The Essential Guide to Hiring a Capital Campaign Consultant
Wednesday, June 21, 2017
By Jenny Goldberg, CFRE, Vice President of Aly Sterling Philanthropy
Capital campaigns are complex but often rewarding endeavors. Many nonprofits seek outside assistance in the form of a capital campaign consultant — an expert who can help an organization plan and execute a campaign.
Hiring a consultant can provide nonprofits with a fresh, outside perspective without the continuous expense entailed by a new hire.
That said, it’s important for nonprofits to hire the right person. A consultant should be a partner to an organization, someone with whom you can form a long-term relationship. Due to the longevity of a capital campaign, it’s particularly vital that your consultant is someone who works well with key organizational leaders.
Since there are so many important factors to consider, hiring a capital campaign consultant can be overwhelming, especially if this is your first attempt.
To make the process easier to manage, we’ll break it down into these key steps:
- Searching for a consultant
- Choosing a consultant
- Finalizing your contract
Capital campaigns are challenging, but they’re do-able! With this article, we’ll walk you through the process.
1. Preparing your organization
Before you start searching for a consultant, it’s important that your nonprofit is prepared to hire a consultant in the first place.
First, it’s vital that you understand what kind of services you want and where you need support. Look into your data — where are your ROIs lacking? Which communication channels see the highest retention?
This information can give you insight into the areas where you’ll most need support.
That way, you can identify a consultant whose specialty services align with your most pressing needs.
For example, capital campaign consultants generally offer:
- Feasibility studies
- Cases for support
- Ongoing campaign management
- Major gifts cultivation
- Donor recognition
While most consultants offer a variety of campaign services like those listed above, it’s rare to purchase them “a la carte” during a campaign. It’s most common (and beneficial!) to search for a partner who can adapt to your changing needs throughout the campaign, providing additional support and guidance as issues and opportunities arise.
As such, it’s important to consider the services you need in a larger context. You need to find a consultant who can both provide the specific services you require, as well as general expertise.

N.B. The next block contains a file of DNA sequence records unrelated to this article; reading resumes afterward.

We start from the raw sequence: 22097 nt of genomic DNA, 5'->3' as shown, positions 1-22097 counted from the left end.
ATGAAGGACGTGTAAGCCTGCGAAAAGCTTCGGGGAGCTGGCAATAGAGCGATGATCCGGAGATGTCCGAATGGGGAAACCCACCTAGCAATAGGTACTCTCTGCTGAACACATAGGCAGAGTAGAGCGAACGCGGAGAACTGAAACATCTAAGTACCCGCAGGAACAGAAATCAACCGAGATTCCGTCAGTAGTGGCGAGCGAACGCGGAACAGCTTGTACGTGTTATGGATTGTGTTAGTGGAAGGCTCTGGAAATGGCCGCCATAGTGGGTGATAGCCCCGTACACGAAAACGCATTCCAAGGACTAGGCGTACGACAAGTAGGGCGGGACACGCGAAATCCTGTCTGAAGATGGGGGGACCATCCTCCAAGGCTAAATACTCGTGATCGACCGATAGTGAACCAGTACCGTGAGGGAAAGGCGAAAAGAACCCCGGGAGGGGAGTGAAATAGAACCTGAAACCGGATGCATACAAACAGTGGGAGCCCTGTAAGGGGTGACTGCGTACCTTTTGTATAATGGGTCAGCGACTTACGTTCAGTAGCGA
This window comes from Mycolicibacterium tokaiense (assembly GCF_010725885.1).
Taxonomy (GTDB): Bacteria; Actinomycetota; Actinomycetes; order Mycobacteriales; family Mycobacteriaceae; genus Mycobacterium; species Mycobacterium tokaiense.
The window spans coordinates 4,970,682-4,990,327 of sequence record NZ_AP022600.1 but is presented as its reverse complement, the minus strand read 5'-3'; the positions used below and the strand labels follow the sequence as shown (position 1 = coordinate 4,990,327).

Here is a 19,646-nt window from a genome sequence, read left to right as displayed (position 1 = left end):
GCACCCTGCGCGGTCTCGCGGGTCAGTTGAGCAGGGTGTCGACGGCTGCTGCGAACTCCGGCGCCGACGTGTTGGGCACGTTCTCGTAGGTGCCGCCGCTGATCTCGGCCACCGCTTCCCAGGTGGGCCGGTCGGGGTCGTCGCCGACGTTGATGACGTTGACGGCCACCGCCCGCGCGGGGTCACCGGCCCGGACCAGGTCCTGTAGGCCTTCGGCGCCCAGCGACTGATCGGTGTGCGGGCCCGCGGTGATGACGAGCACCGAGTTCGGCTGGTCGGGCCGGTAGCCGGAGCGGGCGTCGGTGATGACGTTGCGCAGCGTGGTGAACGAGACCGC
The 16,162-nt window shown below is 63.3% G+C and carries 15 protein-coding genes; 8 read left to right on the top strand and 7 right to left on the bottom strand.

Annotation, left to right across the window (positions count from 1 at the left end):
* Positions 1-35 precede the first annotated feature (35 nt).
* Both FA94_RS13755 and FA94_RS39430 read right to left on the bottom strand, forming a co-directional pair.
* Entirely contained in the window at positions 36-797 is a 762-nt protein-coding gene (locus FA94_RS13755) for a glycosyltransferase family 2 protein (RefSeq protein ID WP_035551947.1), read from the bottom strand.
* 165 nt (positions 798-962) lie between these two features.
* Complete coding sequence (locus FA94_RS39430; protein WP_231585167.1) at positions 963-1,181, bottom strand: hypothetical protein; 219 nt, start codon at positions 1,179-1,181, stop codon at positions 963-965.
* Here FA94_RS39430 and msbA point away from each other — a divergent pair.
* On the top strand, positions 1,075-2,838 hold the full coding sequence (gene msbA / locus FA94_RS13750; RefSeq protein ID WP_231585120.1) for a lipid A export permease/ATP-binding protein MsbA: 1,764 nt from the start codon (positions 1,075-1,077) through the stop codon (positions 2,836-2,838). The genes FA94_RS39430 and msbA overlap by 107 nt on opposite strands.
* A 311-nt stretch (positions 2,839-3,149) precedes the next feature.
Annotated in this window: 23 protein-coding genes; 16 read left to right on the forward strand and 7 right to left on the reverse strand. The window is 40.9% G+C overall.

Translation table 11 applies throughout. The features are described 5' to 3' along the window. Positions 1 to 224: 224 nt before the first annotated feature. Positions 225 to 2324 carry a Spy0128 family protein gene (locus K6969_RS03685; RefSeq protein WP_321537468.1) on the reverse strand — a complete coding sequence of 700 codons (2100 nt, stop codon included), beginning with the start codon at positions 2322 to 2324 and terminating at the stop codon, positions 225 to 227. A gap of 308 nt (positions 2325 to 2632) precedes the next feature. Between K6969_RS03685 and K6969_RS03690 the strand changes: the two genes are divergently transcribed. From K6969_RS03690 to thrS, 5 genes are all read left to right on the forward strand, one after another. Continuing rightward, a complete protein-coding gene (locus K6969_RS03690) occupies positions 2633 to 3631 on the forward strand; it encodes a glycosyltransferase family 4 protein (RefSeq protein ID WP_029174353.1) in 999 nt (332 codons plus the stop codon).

For example, if you lack the resources to cultivate major gifts, you may need to hire a consultant with prospect screening services so that you can begin to build a loyal, high-level donor base. In contrast, if you already have dedicated major donors, you may need a consultant who can help you create a strategy so that they can reach their full giving potential.
Once your organization has realistic expectations about the kind of services you need, it’s important to involve your board and development committee.
These key organizational leaders must offer their full support before you move forward. After all, they’ll be funding your campaign and prioritizing your budget to pay for the consultant in the first place.
2. Searching for a consultant
Searching for a consultant can feel overwhelming, but there are a few key places to start.
First, refer to your goals and the areas where you need support (you wouldn’t, for instance, want to hire a consultant with limited knowledge of crowdfunding if you’re planning on using this strategy for the public phase of your campaign).
Then, you can use the following methods to find a consultant who matches your nonprofit:
• Look to previous consultants. If you’ve hired a consultant or a firm in the past, you can certainly call on them to use their services again (only, of course, if you were satisfied the first time).
• Seek out recommendations from respected peers. Other nonprofits in your network likely have valuable referrals that can point you in the right direction.
• Search databases from professional and community organizations. These organizations have compiled lists of potential consultants who can help your nonprofit. The results may be extensive; use these services in conjunction with recommendations or specific search queries.